How to delete the vsanDatastore for VMware Virtual SAN

There are a lot of blog posts on how to set up the cool new Virtual SAN, but not a lot on how to destroy the Virtual SAN object. Probably because it’s really simple. Never fear! In a shameless effort to drive hits from google, here is your step by step on how to delete the vsanDatastore.

Deleting the vsanDatastore means that all the data on the underlying disk groups will be nuked. Gone. Vamoosed. This means you must either migrate the VMs to separate available local storate or to another storage solution. You can delete a disk group from one of the nodes, then reformat the disks into VMFS volumes, but you will obviously lose fault tolerance when you move to that. But hey, you’re the one deleting the virtual SAN object, not me. You should know why you’re doing it and what you’re moving to. I had to do this because I needed to nuke and refresh my cluster on 5.5. U1 from the beta refresh.

1. Migrate all the VMs and templates elsewhere. Where that is, well that is your problem. You can verify if there are any objects remaining by examining the related datastore object here.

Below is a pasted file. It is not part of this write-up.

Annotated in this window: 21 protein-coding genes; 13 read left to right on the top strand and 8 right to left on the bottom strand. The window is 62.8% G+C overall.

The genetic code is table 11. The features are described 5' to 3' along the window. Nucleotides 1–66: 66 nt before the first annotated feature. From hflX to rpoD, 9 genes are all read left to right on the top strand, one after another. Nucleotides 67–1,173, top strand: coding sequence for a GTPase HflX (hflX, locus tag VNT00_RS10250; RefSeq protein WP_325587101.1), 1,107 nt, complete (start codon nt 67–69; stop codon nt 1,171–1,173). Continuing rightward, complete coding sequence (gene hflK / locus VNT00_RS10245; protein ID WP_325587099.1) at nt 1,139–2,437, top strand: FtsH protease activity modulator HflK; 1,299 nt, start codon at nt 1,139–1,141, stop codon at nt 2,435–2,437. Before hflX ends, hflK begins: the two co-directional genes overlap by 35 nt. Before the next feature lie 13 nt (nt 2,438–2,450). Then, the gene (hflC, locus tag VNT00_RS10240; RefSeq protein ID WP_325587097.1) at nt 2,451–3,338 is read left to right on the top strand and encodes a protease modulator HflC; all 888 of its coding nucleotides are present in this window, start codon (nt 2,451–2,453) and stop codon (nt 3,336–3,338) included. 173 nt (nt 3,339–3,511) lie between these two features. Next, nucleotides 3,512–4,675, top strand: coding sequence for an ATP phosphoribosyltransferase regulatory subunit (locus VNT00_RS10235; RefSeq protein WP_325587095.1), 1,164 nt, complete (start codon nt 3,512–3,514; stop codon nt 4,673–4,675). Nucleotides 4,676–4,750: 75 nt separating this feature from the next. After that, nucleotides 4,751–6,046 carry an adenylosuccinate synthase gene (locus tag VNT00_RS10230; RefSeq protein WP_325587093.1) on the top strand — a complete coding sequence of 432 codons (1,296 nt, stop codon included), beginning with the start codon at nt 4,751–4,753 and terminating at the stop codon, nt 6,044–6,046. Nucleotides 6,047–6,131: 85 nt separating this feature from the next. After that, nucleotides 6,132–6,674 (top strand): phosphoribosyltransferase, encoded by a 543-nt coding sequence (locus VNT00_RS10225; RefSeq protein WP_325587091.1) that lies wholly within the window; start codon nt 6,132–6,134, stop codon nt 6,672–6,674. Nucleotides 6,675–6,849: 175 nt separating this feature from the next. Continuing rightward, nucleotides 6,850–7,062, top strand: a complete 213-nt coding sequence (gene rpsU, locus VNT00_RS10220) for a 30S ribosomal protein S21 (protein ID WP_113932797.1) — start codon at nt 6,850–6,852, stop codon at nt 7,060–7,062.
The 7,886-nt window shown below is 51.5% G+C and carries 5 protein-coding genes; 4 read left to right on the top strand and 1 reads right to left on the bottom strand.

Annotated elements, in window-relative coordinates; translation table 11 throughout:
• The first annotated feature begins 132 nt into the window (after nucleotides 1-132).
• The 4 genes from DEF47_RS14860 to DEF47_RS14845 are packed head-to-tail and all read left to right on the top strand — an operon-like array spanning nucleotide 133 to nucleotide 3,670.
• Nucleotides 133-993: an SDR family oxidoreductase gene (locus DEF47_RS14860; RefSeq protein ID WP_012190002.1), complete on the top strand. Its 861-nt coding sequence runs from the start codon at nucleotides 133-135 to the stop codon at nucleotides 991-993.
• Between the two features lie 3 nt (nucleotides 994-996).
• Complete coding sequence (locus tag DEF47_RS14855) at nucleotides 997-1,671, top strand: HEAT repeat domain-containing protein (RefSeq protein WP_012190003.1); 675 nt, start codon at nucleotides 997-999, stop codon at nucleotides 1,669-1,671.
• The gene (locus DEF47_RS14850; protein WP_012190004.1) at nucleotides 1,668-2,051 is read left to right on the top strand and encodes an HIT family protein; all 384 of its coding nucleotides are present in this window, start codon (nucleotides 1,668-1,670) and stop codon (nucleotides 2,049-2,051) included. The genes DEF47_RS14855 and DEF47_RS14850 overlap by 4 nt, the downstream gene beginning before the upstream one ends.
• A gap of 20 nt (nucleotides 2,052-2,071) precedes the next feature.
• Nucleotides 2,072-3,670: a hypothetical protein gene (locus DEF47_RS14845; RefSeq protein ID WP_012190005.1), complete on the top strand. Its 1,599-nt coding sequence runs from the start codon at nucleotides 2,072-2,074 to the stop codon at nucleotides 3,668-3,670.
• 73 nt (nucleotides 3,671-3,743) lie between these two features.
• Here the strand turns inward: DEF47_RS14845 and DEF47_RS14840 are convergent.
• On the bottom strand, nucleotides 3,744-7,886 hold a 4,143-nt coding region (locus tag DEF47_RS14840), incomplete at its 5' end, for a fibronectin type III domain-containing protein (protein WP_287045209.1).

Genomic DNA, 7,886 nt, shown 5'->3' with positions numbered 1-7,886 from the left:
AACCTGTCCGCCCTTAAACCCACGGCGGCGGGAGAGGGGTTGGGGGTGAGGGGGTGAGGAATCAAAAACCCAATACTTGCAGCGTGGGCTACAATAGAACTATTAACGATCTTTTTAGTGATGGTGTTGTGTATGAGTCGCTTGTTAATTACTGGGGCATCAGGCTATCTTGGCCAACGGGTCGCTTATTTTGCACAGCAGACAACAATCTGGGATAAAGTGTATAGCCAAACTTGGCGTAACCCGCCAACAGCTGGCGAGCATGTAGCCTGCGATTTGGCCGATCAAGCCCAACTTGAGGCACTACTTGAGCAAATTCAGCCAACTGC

Step12. Turn off HA on the Virtual SAN enabled cluster. You’ll need this to be off to turn off the Virtual SAN feature.
Step2
3. Delete all the disk groups individually. We will get warned that we should put it in maintenance mode first if we’re performing maintenance, but since we’re nuking the sucker we don’t want to do that.
Step3
3. We can see the local disks become available in the add storage wizard for each host as we delete the disk groups.

step4

4. Repeat the process until all the disk groups have been deleted.
step5
5. We are now ready to turn off the VSAN Feature on the cluster object.

step6

6. Click OK on the warning.

step7

7. Re-enable HA on the cluster. All done!

step8

 

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Posted in ESXi, Uncategorized, vCenter, VMware
2 comments on “How to delete the vsanDatastore for VMware Virtual SAN
  1. […] to delete the vsanDatastore for VMware Virtual SAN This article steps you through the process of removing the vsanDatastore when you are not going to use it any […]

  2. […] environment, there were 6 hosts that was sharing a vSAN datastore. Checking the excellent post by @elgwhoppo, this looked like a cake […]

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